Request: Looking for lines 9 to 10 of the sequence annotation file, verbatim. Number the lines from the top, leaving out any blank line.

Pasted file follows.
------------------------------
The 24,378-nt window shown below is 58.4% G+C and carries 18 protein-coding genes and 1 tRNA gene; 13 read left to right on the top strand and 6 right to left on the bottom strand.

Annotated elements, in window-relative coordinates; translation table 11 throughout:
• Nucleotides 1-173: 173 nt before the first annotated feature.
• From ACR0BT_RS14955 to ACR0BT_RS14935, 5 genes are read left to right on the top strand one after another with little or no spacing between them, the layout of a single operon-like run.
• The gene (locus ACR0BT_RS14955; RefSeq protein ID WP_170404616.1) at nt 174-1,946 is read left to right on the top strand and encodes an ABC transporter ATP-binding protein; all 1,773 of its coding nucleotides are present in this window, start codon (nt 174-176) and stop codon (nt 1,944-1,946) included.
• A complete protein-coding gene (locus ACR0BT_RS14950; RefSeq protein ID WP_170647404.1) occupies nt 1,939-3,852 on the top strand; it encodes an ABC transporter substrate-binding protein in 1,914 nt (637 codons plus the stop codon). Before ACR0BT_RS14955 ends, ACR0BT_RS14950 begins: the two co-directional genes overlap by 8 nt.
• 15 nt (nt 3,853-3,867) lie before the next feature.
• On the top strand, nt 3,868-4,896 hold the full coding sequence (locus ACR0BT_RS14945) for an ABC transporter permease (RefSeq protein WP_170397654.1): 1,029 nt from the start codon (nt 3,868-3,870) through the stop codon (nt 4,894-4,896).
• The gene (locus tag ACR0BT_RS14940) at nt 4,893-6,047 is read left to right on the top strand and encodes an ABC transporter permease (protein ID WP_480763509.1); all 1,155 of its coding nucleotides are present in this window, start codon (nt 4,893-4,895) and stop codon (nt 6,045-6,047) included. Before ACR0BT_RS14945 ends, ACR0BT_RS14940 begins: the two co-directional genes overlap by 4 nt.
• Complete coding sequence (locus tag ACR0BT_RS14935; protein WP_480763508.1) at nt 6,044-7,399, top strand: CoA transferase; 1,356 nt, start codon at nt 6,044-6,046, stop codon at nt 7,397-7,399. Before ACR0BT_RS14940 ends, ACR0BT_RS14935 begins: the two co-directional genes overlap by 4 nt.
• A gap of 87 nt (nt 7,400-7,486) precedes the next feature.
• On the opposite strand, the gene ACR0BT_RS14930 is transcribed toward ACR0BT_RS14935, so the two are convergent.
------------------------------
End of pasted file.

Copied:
• The gene (locus tag ACR0BT_RS14940) at nt 4,893-6,047 is read left to right on the top strand and encodes an ABC transporter permease (protein ID WP_480763509.1); all 1,155 of its coding nucleotides are present in this window, start codon (nt 4,893-4,895) and stop codon (nt 6,045-6,047) included. Before ACR0BT_RS14945 ends, ACR0BT_RS14940 begins: the two co-directional genes overlap by 4 nt.
• Complete coding sequence (locus tag ACR0BT_RS14935; protein WP_480763508.1) at nt 6,044-7,399, top strand: CoA transferase; 1,356 nt, start codon at nt 6,044-6,046, stop codon at nt 7,397-7,399. Before ACR0BT_RS14940 ends, ACR0BT_RS14935 begins: the two co-directional genes overlap by 4 nt.